MIKE BURKE

Allegany Communications Sports

One year after missing the NCAA Tournament, the Maryland Terrapins return as the No. 8 seed of the South Region. And who else would they be playing but geographic neighbor West Virginia, which enters the tournament as the No. 9 seed in the South.

The teams will meet Thursday in Birmingham, Ala. at 12:15 p.m. with the winner likely to play Alabama, the top seed of the entire tournament, in the second round.

As of Sunday night, the Mountaineers (19-14 overall, 7-11 Big 12) are a two-point favorite over the Terps (21-12, 11-9 Big Ten).

There was some sniping on Sunday about WVU receiving an NCAA bid as it has one of the weakest records and conference records in the entire field. Of course, those doing the sniping have clearly missed every Big 12 Conference game this season, as the Big 12 is clearly the best conference in the country.

West Virginia started the season 0-5 in the Big 12 and, granted, things didn’t look promising, particularly if you talked to WVU fans, who are always ready to fire the head coach regardless of the sport or the circumstance. That’s all changed now and the noise has settled as the Mountaineers finished the Big 12 season 7-6, winning three of their final four regular-season games, including a win over No. 11 Kansas State, with the only loss coming by two points to Kansas, one of the four top seeds in the tournament.

Maryland has won 14 of its past 15 NCAA Tournament openers, yet West Virginia leads the all-time series with Maryland, 24-14, most recently winning in the 2015 NCAA Tournament, 69-59.

That remains a very unpleasant memory for Maryland fans, as West Virginia, under head coach Bob Huggins, is known for its sometimes overtly-physical style of play; and that was certainly the case on that day, as Terps guard Melo Trimble was thugged on nearly every possession by the Mountaineers and eventually left the game with a concussion.

That in itself was disturbing; that the officials let it go was disturbing as well. Yet what was even more disturbing is the way then-Maryland head coach Mark Turgeon failed to make an issue of it with officials, as, at the very least, a technical foul seemed necessary to make the officials and his own players even more aware of the situation.

But Turgeon did nothing (scoop!), and it was not something that was forgotten by Maryland players and boosters for the rest of the coach’s disappointing tenure in College Park.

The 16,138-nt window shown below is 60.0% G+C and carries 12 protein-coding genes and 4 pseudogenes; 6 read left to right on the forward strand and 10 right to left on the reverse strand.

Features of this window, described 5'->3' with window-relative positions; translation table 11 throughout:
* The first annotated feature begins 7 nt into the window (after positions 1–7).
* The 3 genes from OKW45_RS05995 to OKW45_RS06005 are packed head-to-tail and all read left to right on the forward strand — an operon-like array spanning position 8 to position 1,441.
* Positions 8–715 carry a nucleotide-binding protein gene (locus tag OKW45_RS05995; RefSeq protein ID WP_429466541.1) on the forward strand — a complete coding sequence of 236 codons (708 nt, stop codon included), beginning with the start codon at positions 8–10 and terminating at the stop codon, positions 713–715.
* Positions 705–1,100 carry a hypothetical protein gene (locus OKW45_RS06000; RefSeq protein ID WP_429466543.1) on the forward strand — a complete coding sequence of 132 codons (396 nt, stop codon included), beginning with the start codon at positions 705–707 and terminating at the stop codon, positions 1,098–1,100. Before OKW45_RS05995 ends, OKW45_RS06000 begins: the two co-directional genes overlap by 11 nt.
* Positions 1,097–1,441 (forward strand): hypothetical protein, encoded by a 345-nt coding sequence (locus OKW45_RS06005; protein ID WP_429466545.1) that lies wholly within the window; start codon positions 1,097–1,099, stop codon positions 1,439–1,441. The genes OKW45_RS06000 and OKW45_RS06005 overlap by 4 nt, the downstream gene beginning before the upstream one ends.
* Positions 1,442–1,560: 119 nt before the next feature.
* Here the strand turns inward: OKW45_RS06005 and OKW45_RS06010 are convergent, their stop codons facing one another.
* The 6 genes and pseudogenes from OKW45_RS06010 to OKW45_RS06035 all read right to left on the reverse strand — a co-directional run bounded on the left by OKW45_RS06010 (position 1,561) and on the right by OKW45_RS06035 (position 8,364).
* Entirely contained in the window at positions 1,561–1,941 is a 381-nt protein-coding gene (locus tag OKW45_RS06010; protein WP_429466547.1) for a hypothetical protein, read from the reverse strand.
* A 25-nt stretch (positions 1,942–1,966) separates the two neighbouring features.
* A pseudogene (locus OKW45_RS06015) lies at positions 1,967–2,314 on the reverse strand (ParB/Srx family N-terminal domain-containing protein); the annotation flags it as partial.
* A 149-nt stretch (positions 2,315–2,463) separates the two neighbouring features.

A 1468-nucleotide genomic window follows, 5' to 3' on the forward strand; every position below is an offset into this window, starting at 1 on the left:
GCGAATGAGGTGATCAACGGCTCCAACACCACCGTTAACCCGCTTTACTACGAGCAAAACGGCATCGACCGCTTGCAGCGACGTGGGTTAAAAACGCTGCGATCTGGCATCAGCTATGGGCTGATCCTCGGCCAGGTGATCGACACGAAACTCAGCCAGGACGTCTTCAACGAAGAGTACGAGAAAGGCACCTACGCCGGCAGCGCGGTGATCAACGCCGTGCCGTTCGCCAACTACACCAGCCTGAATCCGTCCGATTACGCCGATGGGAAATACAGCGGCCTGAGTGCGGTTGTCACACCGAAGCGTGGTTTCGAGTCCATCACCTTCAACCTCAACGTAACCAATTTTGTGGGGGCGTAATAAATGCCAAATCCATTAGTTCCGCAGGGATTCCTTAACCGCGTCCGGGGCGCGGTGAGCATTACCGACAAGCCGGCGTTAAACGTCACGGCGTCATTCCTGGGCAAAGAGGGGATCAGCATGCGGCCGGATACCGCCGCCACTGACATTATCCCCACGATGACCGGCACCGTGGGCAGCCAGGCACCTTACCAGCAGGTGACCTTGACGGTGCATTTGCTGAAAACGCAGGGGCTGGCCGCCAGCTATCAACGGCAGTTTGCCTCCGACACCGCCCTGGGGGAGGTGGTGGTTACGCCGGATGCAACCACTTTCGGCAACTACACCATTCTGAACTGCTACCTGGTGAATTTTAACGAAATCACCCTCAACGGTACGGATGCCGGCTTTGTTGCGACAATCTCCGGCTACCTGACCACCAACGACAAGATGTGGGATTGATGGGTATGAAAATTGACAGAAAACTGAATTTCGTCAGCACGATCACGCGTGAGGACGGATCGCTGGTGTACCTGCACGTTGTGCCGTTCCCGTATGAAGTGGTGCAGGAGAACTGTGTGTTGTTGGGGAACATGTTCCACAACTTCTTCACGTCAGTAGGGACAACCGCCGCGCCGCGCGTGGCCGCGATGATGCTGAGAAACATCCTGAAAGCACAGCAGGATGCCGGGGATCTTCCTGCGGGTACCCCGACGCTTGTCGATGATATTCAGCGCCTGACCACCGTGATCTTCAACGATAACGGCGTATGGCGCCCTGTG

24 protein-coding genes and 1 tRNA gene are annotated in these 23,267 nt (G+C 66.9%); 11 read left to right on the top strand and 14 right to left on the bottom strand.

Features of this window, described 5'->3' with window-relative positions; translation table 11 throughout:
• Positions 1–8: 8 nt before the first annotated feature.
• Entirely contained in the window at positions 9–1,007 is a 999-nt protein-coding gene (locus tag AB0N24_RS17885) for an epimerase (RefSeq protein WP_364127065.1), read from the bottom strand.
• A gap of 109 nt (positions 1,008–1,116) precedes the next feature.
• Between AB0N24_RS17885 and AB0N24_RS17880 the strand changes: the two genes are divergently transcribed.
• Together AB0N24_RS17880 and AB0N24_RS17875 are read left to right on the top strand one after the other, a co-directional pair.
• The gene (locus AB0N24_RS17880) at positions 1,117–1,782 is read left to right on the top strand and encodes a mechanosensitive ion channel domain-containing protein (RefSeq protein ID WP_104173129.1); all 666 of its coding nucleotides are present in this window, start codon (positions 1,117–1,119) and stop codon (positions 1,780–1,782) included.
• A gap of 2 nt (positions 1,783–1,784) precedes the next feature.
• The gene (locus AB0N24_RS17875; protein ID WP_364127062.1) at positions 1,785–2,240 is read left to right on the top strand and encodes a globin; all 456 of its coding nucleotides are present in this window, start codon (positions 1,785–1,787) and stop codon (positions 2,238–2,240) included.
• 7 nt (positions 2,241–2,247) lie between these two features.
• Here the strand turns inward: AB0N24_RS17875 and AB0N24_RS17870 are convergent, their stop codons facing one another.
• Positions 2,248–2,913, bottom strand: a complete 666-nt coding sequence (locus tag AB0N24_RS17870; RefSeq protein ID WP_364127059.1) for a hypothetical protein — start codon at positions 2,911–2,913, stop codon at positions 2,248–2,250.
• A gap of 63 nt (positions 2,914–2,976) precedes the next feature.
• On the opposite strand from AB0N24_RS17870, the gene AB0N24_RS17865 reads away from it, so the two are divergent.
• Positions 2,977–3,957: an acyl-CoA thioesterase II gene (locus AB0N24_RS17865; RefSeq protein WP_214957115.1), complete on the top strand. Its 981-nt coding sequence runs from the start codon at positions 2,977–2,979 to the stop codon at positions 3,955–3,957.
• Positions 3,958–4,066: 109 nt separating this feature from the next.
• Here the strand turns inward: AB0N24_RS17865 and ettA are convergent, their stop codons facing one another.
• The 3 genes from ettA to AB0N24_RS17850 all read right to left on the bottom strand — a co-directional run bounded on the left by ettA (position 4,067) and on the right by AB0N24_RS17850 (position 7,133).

This time around, WVU has a much better offense, averaging 76 points a game. Maryland, though, is known for its defense under head coach Kevin Willard and is allowing 63 points a game.

South Carolina transfer Erik Stevenson, the son of Fort Hill High School graduate Craig Stevenson and grandson of Snookie and the late, great George Stevenson, past president and dinner chairman of the Dapper Dan Club of Allegany County, community leader and one of the finest men you could imagine, leads the WVU offense in scoring with 15.5 points a game, which adds even more juice to the interest of a game that so many fans in this area care about to begin with.

Maryland and West Virginia both like to get to the free-throw line and both are streaky on offense.

West Virginia has played the nation’s No. 5 strength of schedule (it’s called the Big 12, dummies), while Maryland’s schedule is ranked No. 50.

Huggins and Willard are known for their teams’ hard defense and toughness, so it’s going to be a battle. Watch the match-up with Maryland center Julian Reese and WVU’s 6-10, 285-pound center Jimmy Bell Jr., and if you’re a Maryland fan, hope and pray there isn’t a Big Ten official anywhere in the vicinity.

Maryland was not projected to be in the NCAA Tournament, and if we’re going to be hard on WVU fans for being overly critical, frankly, there weren’t a lot of Terps fans who were in love with the hire of Kevin Willard. Many of those fans wanted Rick Pitino, which tells me they missed being on NCAA probation.

Willard, though, has been the perfect hire for Maryland. He brings an East Coast swag to an East Coast program that desperately missed being East Coast for the past 10 or 11 years. Willard and transfer guard Jahmir Young have brought much-needed energy to the Maryland program, as the Terps were picked to finish 10th or lower in the Big Ten, yet finished tied for fifth.

Of course, entering the final week of the regular season, the Terps were in line to finish second in the Big Ten. Two bad losses, though, to Ohio State and Penn State (see streaky offense) that suddenly became “not that bad” kind of losses knocked them down to the sixth seed of the conference tournament.

It should be something to see on Thursday. Certainly, it seems to be less than an ideal match-up from Maryland’s point of view, but based on the near-consensus bracketology of the past three weeks, it was a match-up that seemed destined to happen if both teams reached the NCAAs.

They both did and it’s here. We’ll likely talk more about it before Thursday.

Mike Burke writes about sports and other stuff for Allegany Communications. He began covering sports for the Prince George’s Sentinel in 1981 and joined the Cumberland Times-News sports staff in 1984, serving as sports editor for over 30 years. Contact him at [email protected] and [email protected]. Follow him on Twitter @MikeBurkeMDT